Neutral hosts: shaping connectivity’s future

Though 5G and edge computing are powerful when combined, deploying both at scale requires complex and dense networks, including more antennas, fibre, power, wireless cells, servers and data centres. The challenge is ensuring that these networks are designed, deployed and managed effectively.

In the rail transport context, trackside infrastructure upgrades can provide the transmission and backhaul capacity needed to deliver high-quality telecommunications services that fit today’s needs and are ready for tomorrow’s.

The capital and operational investment required for these networks are significant. In most cases, network ownership and management are not feasible for a single Mobile Network Operator (MNO) to absorb, especially in an environment of increasing capital constraints.

One solution to these technical and financial challenges is to adopt the neutral host model. A Neutral-Host Network (NHN) is a third-party-owned cellular network that provides wholesale mobile coverage solutions to MNOs or other communications service providers (CSPs).

The NHN model is flexible, and in addition to upgrading, building and owning networks, neutral host providers can partner with transit authorities to build jointly owned private networks. This flexibility makes it easier for transit authorities to evolve their services and shield partner organisations from design, operational and other complexities, such as multi-operator support, edge-core integration and network optimisation.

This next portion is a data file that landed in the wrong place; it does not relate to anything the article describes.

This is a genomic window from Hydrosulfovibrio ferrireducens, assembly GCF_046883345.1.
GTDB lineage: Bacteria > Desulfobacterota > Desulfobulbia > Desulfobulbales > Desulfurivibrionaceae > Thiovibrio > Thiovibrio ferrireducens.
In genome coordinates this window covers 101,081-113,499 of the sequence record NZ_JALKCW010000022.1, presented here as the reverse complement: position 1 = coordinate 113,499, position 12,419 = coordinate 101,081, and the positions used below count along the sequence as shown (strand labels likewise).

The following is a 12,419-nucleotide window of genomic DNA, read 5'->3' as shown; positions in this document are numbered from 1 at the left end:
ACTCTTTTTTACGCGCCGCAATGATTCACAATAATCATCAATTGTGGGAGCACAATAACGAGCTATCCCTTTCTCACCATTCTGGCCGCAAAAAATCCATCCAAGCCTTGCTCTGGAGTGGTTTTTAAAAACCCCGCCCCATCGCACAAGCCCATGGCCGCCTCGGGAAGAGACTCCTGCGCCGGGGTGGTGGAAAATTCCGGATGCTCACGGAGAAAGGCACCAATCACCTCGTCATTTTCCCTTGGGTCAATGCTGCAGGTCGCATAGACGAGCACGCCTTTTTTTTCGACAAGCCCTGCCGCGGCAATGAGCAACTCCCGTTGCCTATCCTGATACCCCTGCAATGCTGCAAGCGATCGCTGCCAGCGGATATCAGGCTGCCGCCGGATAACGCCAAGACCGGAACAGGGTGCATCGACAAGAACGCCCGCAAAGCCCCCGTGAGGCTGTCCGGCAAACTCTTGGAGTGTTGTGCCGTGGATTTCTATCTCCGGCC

For transit authorities and MNOs, accessing a single, unified network infrastructure avoids the time, cost and potential service interruptions associated with each MNO installing their network hardware on platforms and trains.

These options represent various forms of network sharing that can enhance competition, improve utility for consumer and business mobile users, and enable government and municipal authorities to achieve their strategic, financial and other objectives.

In its capacity as an NHN, BAI has partnered with transport authorities and MNOs across the globe. We are building ‘stations of the future’ that bring connected services into a cohesive mobile ecosystem. These include:

  • Countdown clocks: in New York, BAI helped the Metropolitan Transit Authority (MTA) deploy train-mounted transmitters and receivers in its tunnels. They connect with the network and update on-platform arrival and departure times notifications in real-time.
  • Help Point Intercoms: BAI deployed more than 1200 intercoms across the MTA’s system, connected to a dedicated 4.9GHz public safety broadband network.